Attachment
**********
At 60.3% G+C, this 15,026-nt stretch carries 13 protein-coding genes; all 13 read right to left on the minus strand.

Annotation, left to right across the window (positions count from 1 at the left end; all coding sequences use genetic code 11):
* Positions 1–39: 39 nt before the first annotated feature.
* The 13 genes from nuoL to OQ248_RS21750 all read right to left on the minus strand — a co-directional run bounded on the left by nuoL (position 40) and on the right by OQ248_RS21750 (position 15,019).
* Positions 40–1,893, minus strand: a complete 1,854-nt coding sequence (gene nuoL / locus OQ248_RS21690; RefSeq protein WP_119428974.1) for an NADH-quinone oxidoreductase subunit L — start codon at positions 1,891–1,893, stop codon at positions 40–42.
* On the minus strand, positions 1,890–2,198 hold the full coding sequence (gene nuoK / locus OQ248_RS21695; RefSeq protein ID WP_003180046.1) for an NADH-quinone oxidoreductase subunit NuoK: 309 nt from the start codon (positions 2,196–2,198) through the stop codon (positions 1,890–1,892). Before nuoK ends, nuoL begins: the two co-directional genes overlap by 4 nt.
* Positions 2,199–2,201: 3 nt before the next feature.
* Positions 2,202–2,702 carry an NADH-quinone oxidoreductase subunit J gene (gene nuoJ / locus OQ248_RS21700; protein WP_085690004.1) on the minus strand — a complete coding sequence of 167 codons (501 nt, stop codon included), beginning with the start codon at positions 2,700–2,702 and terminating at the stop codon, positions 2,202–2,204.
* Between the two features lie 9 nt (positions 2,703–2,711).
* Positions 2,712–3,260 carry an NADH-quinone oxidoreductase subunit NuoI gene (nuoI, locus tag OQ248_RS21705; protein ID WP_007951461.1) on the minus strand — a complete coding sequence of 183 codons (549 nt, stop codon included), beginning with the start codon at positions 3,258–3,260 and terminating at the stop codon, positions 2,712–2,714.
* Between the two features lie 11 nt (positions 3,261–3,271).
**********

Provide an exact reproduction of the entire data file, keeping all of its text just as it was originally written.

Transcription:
At 60.3% G+C, this 15,026-nt stretch carries 13 protein-coding genes; all 13 read right to left on the minus strand.

Annotation, left to right across the window (positions count from 1 at the left end; all coding sequences use genetic code 11):
* Positions 1–39: 39 nt before the first annotated feature.
* The 13 genes from nuoL to OQ248_RS21750 all read right to left on the minus strand — a co-directional run bounded on the left by nuoL (position 40) and on the right by OQ248_RS21750 (position 15,019).
* Positions 40–1,893, minus strand: a complete 1,854-nt coding sequence (gene nuoL / locus OQ248_RS21690; RefSeq protein WP_119428974.1) for an NADH-quinone oxidoreductase subunit L — start codon at positions 1,891–1,893, stop codon at positions 40–42.
* On the minus strand, positions 1,890–2,198 hold the full coding sequence (gene nuoK / locus OQ248_RS21695; RefSeq protein ID WP_003180046.1) for an NADH-quinone oxidoreductase subunit NuoK: 309 nt from the start codon (positions 2,196–2,198) through the stop codon (positions 1,890–1,892). Before nuoK ends, nuoL begins: the two co-directional genes overlap by 4 nt.
* Positions 2,199–2,201: 3 nt before the next feature.
* Positions 2,202–2,702 carry an NADH-quinone oxidoreductase subunit J gene (gene nuoJ / locus OQ248_RS21700; protein WP_085690004.1) on the minus strand — a complete coding sequence of 167 codons (501 nt, stop codon included), beginning with the start codon at positions 2,700–2,702 and terminating at the stop codon, positions 2,202–2,204.
* Between the two features lie 9 nt (positions 2,703–2,711).
* Positions 2,712–3,260 carry an NADH-quinone oxidoreductase subunit NuoI gene (nuoI, locus tag OQ248_RS21705; protein ID WP_007951461.1) on the minus strand — a complete coding sequence of 183 codons (549 nt, stop codon included), beginning with the start codon at positions 3,258–3,260 and terminating at the stop codon, positions 2,712–2,714.
* Between the two features lie 11 nt (positions 3,261–3,271).